Future historians may select an aging condominium in Surfside to symbolize Florida’s defining characteristics: migration and immigration, retirement and fantasy, and questions of sustainability and safety on a barrier island. Reasonable Floridians might add, growth has consequences. In 2000, journalist Julie Hauserman posed a tough-love question for Floridians in 2022 to ponder: “Yes, we’re growing, but into what? Can any reasonable person argue that Florida isn’t looking uglier by the minute?”
The greatest threat, not merely to the Florida dream but to Florida itself, looms: climate change. In a state with 1,350 miles of coastline, and millions living perilously close to gulf and ocean, sea level rise and global warming pose an existential crisis. “The mercurial power of the Florida Dream must be channeled into a sustainable mold,” argues Bruce Stephenson, a professor of environmental studies at Rollins College. His Florida dream is “the hope that a free people can balance private interests and the public good to fashion sustainability and resilient communities.”
When asked about the state of the Florida dream, Thomas Hallock, an English professor at USF, replied, “The challenge is to hold onto — with neither cynicism nor naivete — our affection for this everyday paradise as well as (to recognize) violent legacies of slavery and colonialism that continue to this day. That really is my greatest challenge, living in Florida. I’m in love with and horrified by this state.”
Reading about the eye-popping home prices on Florida’s most privileged islands entertained Americans in what seemed like a new Gilded Age. Then came an unwelcome guest named Ian. Hurricane Ian blasted and rearranged Sanibel and Fort Myers Beach, Pine Island and St. James City. As Americans watched 24-hour around-the-clock catastrophe coverage, painful questions arose: Is the Florida dream dead? Is life on the beach a fool’s errand? Should we not be having a statewide conversation about the future of our beloved beaches? Should we even rebuild?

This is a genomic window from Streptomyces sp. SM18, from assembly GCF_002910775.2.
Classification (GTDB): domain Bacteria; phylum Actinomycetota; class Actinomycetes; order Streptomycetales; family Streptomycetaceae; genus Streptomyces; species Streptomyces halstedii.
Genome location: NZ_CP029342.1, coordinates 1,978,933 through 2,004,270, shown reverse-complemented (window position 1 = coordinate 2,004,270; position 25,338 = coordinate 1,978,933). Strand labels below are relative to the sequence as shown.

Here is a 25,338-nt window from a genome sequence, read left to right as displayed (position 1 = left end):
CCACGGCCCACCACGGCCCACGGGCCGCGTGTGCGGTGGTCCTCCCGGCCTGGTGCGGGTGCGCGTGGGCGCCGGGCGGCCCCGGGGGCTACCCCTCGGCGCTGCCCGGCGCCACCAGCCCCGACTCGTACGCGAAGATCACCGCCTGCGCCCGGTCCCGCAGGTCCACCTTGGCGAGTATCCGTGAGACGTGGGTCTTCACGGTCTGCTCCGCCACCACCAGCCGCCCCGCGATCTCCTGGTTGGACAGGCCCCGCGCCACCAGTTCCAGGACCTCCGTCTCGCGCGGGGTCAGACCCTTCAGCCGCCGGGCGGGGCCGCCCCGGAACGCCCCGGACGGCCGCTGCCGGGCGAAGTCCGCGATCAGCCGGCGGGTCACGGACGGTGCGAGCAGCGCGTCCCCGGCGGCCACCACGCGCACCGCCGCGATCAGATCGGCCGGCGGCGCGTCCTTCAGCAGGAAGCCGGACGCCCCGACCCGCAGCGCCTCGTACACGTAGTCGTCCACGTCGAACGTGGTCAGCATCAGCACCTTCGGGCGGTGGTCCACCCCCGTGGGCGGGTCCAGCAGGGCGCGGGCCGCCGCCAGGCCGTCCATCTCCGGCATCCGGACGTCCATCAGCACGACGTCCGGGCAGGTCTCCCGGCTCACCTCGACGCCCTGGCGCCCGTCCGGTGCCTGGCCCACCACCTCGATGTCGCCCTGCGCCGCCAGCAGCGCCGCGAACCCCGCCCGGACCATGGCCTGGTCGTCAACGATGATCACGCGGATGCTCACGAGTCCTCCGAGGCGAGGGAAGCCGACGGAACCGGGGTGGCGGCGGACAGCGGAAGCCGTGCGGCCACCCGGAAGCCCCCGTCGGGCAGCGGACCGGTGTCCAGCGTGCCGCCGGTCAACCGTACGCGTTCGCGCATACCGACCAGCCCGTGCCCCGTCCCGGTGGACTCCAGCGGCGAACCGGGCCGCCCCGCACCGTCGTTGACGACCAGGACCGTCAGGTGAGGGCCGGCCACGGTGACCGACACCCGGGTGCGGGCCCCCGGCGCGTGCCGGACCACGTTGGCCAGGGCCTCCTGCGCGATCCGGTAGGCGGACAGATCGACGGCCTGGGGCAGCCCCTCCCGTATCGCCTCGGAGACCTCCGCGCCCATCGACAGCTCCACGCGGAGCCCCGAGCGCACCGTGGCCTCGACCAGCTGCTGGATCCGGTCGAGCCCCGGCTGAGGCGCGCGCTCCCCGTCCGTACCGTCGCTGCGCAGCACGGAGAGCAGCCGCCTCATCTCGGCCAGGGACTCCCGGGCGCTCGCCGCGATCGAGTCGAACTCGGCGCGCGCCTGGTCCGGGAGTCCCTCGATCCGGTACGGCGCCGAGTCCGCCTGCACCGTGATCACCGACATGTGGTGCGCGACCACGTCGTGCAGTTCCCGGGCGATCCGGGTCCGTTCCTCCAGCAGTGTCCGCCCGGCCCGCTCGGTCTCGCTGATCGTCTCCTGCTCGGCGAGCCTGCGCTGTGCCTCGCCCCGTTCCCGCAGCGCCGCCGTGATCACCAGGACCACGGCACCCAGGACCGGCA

The Florida dream may be mildewed and sandblasted, but it survives. In this land of the perpetual pivot, the greatest reinvention is both elusive and imperative: redefining the centuries-old dream to recognize the century’s new realities yet preserve at least some of what drew us here. To succeed, residents and leaders will have to ask uncomfortable questions and adopt sometimes controversial solutions. It’s not clear that Floridians have the resources or even the will to do this, but our magical state, with its rich history, diverse and fascinating cultures, and stunning natural landscapes and waters, deserves nothing less. May Floridians have the will to discuss our future. As Marjorie Kinnan Rawlings reminds us, “Allegiance to the land is tenderness.”
Gary R. Mormino is the Frank E. Duckwall professor emeritus of history at University of South Florida St. Petersburg and author of “Dreams in the New Century” (University Press of Florida, 2022). He serves as the scholar in residence at Florida Humanities, the state’s nonprofit affiliate of the National Endowment for the Humanities that preserves, promotes and shares Florida’s history, heritage and culture (www.floridahumanities.org).